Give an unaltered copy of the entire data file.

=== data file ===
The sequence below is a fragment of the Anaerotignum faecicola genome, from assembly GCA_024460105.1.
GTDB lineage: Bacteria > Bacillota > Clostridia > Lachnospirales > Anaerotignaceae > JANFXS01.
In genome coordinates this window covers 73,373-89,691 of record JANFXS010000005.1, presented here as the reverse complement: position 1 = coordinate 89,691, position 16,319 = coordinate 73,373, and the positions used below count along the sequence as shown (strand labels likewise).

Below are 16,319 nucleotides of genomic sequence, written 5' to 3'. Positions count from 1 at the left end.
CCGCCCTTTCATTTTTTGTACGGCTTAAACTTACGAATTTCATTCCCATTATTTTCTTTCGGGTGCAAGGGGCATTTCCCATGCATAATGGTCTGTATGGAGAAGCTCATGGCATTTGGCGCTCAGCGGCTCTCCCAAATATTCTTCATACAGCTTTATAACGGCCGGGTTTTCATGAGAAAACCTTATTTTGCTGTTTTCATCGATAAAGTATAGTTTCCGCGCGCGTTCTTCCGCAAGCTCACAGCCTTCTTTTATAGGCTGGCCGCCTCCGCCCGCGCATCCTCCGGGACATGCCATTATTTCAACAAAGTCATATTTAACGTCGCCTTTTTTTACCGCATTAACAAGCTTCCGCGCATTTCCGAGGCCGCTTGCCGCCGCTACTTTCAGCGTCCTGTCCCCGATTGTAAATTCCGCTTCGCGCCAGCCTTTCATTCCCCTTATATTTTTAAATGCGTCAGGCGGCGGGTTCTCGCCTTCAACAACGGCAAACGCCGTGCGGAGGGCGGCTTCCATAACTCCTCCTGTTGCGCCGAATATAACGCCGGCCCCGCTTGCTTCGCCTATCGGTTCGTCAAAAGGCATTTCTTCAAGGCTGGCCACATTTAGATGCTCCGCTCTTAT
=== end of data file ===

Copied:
The sequence below is a fragment of the Anaerotignum faecicola genome, from assembly GCA_024460105.1.
GTDB lineage: Bacteria > Bacillota > Clostridia > Lachnospirales > Anaerotignaceae > JANFXS01.
In genome coordinates this window covers 73,373-89,691 of record JANFXS010000005.1, presented here as the reverse complement: position 1 = coordinate 89,691, position 16,319 = coordinate 73,373, and the positions used below count along the sequence as shown (strand labels likewise).

Below are 16,319 nucleotides of genomic sequence, written 5' to 3'. Positions count from 1 at the left end.
CCGCCCTTTCATTTTTTGTACGGCTTAAACTTACGAATTTCATTCCCATTATTTTCTTTCGGGTGCAAGGGGCATTTCCCATGCATAATGGTCTGTATGGAGAAGCTCATGGCATTTGGCGCTCAGCGGCTCTCCCAAATATTCTTCATACAGCTTTATAACGGCCGGGTTTTCATGAGAAAACCTTATTTTGCTGTTTTCATCGATAAAGTATAGTTTCCGCGCGCGTTCTTCCGCAAGCTCACAGCCTTCTTTTATAGGCTGGCCGCCTCCGCCCGCGCATCCTCCGGGACATGCCATTATTTCAACAAAGTCATATTTAACGTCGCCTTTTTTTACCGCATTAACAAGCTTCCGCGCATTTCCGAGGCCGCTTGCCGCCGCTACTTTCAGCGTCCTGTCCCCGATTGTAAATTCCGCTTCGCGCCAGCCTTTCATTCCCCTTATATTTTTAAATGCGTCAGGCGGCGGGTTCTCGCCTTCAACAACGGCAAACGCCGTGCGGAGGGCGGCTTCCATAACTCCTCCTGTTGCGCCGAATATAACGCCGGCCCCGCTTGCTTCGCCTATCGGTTCGTCAAAAGGCATTTCTTCAAGGCTGGCCACATTTAGATGCTCCGCTCTTAT